In the News


Study: Standing desks strengthen student concentration
District Administration Magazine
Students show stronger concentration when working at standing desks, according to new research. A recent study in the International Journal of Health Promotion and Education found that students using standing desks improved their ability to stay on task in class by 12 percent — the equivalent of gaining seven minutes per hour of instruction time. Researchers from Texas A&M and the University of Louisville studied 282 students in grades 2 through 4 for an academic year. Twenty-four classrooms were randomly chosen to receive standing desks or keep traditional seated desks.
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Life stress negatively affects poor children's cognitive development
UPI
Low-income children exposed to unstable family environments or insensitive care-giving at age of 2 are at increased risk of cognitive delays by age 4, a new study shows. While the specific biological or environmental reasons for this are not known, differences in cortisol levels in children in the study at age 2 predicted their cortisol levels as well as cognitive delays at 4.
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House appropriators prepare fiscal 2016 education spending bill for markup
Education Week
The House appropriations subcommittee responsible for setting spending levels for the U.S Department of Education and federal education programs met to prepare its fiscal 2016 funding bill for a full committee markup next week. Lawmakers unveiled the appropriations package. Among other things, it would slash funding for the Education Department and its programs by $2.8 billion by eliminating a slate of nearly 20 programs, including many high-profile Obama administration priorities.
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PRODUCT SHOWCASE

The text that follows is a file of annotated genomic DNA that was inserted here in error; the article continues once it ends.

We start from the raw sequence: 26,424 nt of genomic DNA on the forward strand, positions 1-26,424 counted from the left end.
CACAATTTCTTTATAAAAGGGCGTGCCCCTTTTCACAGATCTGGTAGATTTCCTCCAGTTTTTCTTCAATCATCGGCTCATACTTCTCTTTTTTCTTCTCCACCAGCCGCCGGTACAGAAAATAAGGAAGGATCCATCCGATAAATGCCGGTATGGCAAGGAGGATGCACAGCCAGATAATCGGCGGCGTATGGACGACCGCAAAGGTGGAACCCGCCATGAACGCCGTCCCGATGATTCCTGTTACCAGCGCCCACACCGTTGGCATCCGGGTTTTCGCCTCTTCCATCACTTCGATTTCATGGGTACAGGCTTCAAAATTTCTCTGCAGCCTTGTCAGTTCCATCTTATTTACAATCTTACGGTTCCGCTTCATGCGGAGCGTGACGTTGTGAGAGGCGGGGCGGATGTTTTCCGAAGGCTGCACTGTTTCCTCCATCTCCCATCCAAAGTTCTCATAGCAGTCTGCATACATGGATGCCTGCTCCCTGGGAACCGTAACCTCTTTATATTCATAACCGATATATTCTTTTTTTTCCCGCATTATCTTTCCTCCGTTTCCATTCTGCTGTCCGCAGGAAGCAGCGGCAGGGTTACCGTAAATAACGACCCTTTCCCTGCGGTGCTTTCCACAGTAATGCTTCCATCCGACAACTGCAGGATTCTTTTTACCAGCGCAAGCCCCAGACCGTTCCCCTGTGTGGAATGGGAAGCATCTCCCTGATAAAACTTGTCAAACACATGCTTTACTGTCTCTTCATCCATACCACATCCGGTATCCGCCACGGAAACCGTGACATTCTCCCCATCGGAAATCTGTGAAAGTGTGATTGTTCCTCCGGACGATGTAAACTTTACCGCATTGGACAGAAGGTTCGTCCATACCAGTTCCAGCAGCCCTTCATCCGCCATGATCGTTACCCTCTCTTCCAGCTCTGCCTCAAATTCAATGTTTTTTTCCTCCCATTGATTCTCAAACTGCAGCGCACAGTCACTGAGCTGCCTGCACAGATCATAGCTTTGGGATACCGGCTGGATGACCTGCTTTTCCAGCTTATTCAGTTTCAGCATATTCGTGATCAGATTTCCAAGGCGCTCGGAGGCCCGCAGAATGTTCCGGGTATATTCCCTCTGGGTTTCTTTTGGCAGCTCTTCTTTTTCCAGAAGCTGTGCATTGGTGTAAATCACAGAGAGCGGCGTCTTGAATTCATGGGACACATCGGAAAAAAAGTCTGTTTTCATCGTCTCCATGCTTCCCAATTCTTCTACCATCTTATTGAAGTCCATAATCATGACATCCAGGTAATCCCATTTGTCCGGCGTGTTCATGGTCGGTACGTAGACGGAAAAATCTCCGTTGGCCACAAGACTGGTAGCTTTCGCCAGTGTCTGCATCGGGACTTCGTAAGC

Inform Attention Related Diagnoses
Develop a comprehensive evaluation using the gold standard Conners CPT 3™, an auditory test of attention, the Conners CATA®, and the early childhood Conners K-CPT 2™. All assessments have been updated with easily interpreted reports, representative normative samples, and new scores to pinpoint the exact issue. Learn more: www.mhs.com/cpt3
 


Stop the summer slide
U.S. News and World Report
Recently, at an event in New Hampshire, New Jersey Gov. Chris Christie stated, "There is no reason that K-12 education should be an eight-month enterprise in this country. ... We need to adjust the model." While Christie blamed teachers' unions for our antiquated academic calendar, it's more accurate to say the entire education system is largely set in its ways. Few school boards or administrators want to innovate with an extended school year.
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Building lifelong readers: Do reward systems help?
Education Week (commentary)
Liana Heitin, a contributor for Education Week, writes: "Can reward systems help make students into readers? While going through a stack of journals on my desk yesterday, I happened on an article by developmental psychologist Daniel Willingham in the spring issue of American Educator addressing just that question. Willingham is not a fan of "if you read, then you get ice cream" types of reward systems. Some research has found they may lead to potential short-term increases in reading, but they don't improve students' attitudes towards reading overall."